The boulderfield was extensive and after a good half hour tentatively stepping from boulder to boulder we reached the valley floor. This valley was a huge pasture and Dawa estimated that perhaps a thousand yaks could graze here during the monsoon season getting fat on the lush green grass. At the head of the valley was a smooth glacier which looked like it could lead to a pass over to the Lobuche area. However I had never heard of such a pass so it must be a difficult and barely chartered crossing. We climbed up the gentle slopes on the north side of the valley to gain another smaller valley which took us down to Dragnag. It was a delightful descent on easy terrain. As we approached Dragnag beside the glacier we walked into the middle of a herd of about 50 Blue Sheep. I was astonished by the lack of caution they showed for us. We could virtually saunter through the herd and they just shuffled out of the way allowing us to take photos at will. Previously I have only seen blue sheep at a distance and even then they turned and fled. I suppose the advantage this time is that we were in a national park and they took a lack of human aggression for granted.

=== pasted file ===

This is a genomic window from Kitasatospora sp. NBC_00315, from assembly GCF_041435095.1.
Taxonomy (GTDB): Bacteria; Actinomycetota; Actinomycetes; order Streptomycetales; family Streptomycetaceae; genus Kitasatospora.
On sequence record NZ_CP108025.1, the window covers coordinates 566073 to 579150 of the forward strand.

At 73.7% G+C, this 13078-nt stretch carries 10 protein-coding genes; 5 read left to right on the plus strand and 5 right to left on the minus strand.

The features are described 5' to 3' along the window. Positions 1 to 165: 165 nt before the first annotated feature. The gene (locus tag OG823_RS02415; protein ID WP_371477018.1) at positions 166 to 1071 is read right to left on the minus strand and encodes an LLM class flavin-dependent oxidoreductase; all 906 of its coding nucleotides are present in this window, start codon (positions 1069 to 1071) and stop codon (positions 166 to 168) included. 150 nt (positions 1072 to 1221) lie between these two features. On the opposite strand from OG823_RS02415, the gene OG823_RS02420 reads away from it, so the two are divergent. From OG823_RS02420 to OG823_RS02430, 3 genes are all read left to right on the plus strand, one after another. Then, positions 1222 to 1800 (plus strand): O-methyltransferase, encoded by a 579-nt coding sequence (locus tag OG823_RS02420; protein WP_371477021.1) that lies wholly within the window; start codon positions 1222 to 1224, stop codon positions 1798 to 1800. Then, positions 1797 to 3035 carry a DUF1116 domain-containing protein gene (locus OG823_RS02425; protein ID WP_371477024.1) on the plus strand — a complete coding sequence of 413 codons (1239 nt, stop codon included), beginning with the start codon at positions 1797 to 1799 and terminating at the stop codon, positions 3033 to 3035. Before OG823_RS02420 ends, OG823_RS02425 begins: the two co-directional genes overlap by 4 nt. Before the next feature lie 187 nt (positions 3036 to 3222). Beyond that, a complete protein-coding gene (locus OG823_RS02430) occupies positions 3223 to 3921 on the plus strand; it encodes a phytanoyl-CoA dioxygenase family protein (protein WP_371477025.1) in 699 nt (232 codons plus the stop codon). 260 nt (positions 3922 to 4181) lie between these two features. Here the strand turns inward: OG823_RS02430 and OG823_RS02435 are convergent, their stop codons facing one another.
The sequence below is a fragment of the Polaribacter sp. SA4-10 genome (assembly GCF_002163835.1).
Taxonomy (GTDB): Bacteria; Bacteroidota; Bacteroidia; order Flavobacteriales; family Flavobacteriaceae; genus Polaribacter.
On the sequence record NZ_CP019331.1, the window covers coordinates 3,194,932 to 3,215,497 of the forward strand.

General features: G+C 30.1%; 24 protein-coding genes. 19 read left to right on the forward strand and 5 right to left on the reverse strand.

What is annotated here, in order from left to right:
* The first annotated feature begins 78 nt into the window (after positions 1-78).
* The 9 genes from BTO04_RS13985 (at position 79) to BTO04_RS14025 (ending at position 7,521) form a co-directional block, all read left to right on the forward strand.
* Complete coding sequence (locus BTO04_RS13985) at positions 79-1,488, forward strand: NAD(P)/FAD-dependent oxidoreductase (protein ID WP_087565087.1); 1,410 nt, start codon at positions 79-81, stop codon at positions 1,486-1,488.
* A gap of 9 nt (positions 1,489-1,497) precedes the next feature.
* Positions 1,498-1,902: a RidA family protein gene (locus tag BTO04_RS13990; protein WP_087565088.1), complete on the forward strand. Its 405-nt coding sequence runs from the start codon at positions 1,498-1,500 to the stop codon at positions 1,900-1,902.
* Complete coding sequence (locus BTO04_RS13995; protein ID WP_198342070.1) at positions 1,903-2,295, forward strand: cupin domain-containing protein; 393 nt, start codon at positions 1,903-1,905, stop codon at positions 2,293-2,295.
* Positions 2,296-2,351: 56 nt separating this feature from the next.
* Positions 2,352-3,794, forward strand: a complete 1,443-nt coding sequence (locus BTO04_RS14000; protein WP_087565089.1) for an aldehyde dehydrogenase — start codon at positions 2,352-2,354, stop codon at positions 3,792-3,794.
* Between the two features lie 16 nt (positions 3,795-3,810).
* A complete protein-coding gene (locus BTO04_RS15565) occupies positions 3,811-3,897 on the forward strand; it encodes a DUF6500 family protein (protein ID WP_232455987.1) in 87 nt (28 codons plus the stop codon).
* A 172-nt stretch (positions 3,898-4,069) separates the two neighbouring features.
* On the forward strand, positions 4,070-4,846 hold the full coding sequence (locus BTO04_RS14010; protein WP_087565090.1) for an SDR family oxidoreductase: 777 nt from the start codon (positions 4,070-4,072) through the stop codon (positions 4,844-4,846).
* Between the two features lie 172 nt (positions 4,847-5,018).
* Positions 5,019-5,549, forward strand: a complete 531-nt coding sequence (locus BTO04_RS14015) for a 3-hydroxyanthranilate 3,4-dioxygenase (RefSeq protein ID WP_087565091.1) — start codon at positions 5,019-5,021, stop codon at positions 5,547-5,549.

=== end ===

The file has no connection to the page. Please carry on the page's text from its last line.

144. On the way down to Dragnag we came across a herd of about 50 blue sheep. It was by far the tamest herd I have ever come across, probably due to lack of hunting in a National Park.

145. A mother and lamb look at me with curiosity and no fear as I approach.

146. The lamb feeding from the mother as I walked by.